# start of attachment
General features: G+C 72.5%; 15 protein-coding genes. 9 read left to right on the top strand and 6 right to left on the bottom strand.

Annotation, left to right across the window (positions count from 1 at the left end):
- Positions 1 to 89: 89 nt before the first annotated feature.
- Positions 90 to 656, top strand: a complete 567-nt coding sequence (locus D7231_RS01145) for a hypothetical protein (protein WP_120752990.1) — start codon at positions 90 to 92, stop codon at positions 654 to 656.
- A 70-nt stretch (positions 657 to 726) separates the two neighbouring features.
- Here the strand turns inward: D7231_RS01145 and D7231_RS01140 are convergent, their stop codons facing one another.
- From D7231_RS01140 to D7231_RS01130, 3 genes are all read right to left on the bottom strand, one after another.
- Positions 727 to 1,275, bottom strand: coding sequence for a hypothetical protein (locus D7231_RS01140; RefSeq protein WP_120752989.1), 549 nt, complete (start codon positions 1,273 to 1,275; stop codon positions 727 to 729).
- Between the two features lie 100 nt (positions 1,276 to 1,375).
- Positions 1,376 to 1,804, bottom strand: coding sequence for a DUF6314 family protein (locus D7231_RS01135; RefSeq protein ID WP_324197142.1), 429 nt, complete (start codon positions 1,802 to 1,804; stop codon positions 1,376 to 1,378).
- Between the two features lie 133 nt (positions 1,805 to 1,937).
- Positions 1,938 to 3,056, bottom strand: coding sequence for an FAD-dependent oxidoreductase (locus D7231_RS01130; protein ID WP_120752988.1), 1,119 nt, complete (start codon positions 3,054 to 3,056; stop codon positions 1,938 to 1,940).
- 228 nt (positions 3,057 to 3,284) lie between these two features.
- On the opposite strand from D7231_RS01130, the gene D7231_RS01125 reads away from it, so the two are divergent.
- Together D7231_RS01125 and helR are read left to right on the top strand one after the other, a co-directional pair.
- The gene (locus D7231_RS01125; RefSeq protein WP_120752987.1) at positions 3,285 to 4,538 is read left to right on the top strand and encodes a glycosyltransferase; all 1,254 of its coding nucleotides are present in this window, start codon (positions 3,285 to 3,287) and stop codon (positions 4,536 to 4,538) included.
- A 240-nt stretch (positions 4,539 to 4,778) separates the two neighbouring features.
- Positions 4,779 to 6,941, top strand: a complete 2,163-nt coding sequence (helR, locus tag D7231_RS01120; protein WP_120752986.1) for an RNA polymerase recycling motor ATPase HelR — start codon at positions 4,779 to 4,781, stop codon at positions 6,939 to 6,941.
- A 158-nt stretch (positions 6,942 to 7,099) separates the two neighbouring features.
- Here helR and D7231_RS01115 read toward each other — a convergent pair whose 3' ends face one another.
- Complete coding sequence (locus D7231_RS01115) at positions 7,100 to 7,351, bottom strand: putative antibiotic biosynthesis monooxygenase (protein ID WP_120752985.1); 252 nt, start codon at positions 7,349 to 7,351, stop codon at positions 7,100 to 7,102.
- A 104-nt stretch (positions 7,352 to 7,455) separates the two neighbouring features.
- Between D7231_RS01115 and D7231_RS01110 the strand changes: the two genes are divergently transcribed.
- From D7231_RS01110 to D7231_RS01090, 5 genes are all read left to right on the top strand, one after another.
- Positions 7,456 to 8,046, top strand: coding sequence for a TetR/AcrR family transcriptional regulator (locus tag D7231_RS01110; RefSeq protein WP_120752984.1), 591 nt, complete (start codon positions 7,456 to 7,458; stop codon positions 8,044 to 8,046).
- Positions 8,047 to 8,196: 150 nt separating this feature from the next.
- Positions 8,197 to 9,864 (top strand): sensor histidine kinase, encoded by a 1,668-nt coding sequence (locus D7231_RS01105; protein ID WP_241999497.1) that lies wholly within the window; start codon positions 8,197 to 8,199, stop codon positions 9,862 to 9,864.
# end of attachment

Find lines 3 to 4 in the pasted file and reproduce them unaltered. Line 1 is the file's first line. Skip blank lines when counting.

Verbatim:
- Positions 1 to 89: 89 nt before the first annotated feature.
- Positions 90 to 656, top strand: a complete 567-nt coding sequence (locus D7231_RS01145) for a hypothetical protein (protein WP_120752990.1) — start codon at positions 90 to 92, stop codon at positions 654 to 656.